Friday, 11 October 2013

RSA's Draft National IP Policy - Moubray's notes

With only 6 days to go before the deadline to comment on RSA's draft national IP Policy, Hugh Moubray of Spoor & Fisher has shared his thoughts on the interface between innovation and patents in South Africa. His article The Importance of innovation and the patent system in South Africa can be located here. What Afro Leo likes about Hugh's article is that it is not simply a critique of the draft policy, it proposes a solution and, in doing so, articulates a basis and reasoning for his approach.

He addresses and provides cogent arguments for the patent system as a means of "leveraging the power of self interest [which] leads to innovation, growth and prosperity", why RSA's current system is more than just a deposit system, the virtues of the system as it works in RSA, why it does not produce "weak" patents and why so-called "evergreening", in principle, is not necessarily bad though he explains how the effect of unwarranted "evergreening" could be limited so that they are not a barrier to generics, and why "evergreening" would not be eliminated, even with an advanced merit based examination system. In doing so, he explains how our current law caters for public concerns in requests for interim relief.
Hugh Moubray

He believes that if the patent system is to be improved, the "focus should be on improving the patent litigation system" and to that end he supports a specialist patent court which he feels is supported by the existing Patents Act. He also feels that the "most encouraging" aspect of the draft IP Policy is on the topic of IP enforcement.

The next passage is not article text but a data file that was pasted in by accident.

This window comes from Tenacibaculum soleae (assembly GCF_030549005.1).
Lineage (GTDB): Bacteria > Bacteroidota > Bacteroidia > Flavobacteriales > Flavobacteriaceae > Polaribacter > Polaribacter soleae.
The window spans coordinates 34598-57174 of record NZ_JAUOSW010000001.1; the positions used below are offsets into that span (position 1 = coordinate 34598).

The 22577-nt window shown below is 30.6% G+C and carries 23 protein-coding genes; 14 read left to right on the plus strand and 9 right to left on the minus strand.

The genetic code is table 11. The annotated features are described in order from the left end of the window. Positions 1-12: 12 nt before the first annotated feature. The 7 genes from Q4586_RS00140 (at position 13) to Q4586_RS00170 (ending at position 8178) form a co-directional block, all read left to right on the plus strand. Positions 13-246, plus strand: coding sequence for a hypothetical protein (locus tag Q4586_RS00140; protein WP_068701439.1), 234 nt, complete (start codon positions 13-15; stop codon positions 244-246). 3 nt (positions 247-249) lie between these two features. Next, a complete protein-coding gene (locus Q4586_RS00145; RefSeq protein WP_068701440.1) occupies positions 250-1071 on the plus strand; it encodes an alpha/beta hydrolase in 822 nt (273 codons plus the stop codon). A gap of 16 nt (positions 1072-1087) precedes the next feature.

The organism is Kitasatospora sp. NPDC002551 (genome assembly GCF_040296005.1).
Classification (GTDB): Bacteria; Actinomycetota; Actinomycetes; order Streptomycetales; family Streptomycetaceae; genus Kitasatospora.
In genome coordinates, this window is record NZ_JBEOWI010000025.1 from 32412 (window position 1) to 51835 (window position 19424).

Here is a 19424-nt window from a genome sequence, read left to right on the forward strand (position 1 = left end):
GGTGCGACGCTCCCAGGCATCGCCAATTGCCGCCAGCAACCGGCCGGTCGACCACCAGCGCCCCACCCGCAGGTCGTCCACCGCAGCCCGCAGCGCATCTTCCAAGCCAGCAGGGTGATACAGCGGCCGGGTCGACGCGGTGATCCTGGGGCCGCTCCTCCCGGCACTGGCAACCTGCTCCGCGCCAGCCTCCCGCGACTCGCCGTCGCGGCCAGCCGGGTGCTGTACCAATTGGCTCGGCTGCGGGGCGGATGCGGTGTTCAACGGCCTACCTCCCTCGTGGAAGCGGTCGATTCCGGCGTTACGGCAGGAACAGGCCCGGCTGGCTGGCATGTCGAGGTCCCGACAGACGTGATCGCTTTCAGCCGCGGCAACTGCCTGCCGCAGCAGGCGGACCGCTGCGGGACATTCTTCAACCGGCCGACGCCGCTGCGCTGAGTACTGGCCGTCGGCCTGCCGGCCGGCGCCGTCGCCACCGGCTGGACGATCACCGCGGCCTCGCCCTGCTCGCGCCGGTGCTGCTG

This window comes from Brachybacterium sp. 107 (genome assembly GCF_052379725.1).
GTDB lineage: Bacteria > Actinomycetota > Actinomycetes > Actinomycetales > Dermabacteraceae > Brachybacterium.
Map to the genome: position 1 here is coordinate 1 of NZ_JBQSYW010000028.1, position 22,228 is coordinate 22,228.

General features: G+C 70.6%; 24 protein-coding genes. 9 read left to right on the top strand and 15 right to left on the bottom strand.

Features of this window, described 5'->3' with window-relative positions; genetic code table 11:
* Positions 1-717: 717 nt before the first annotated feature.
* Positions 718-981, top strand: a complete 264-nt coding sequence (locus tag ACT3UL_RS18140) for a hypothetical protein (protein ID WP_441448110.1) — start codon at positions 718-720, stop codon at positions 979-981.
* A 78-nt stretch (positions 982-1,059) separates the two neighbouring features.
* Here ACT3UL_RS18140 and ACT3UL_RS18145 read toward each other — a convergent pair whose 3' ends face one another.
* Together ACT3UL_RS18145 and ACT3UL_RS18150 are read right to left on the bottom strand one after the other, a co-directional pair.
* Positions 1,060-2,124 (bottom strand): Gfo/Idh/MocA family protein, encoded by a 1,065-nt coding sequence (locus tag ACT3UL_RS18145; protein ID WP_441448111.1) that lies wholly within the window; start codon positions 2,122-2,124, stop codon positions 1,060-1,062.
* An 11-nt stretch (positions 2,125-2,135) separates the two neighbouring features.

".....there are therefore three factors which, in my view, contribute to
South Africa having a prosecution system which has the best of a deposit based
Examination system and a merit based examination system. As mentioned these
three factors are the legal requirement that a patentee is not entitled to any
relief on an invalid or partially invalid patent, the practice of amending patents,
and the examination of international patent applications"

".....I believe that a merit based patent examination system would be
very costly and would be likely to lead to significant delays in the grant of
patents. In addition resources would be wasted examining patent applications
which have no commercial value. On the other hand, a properly functioning
specialist patent court would provide a very focused and effective approach to

the issue of patent validity."

For previous notes on the draft IP Policy see:
·         Harms’ notes
·         Patent notes
·         Copyright notes
·         UCT’s notes

·         Trade Mark notes

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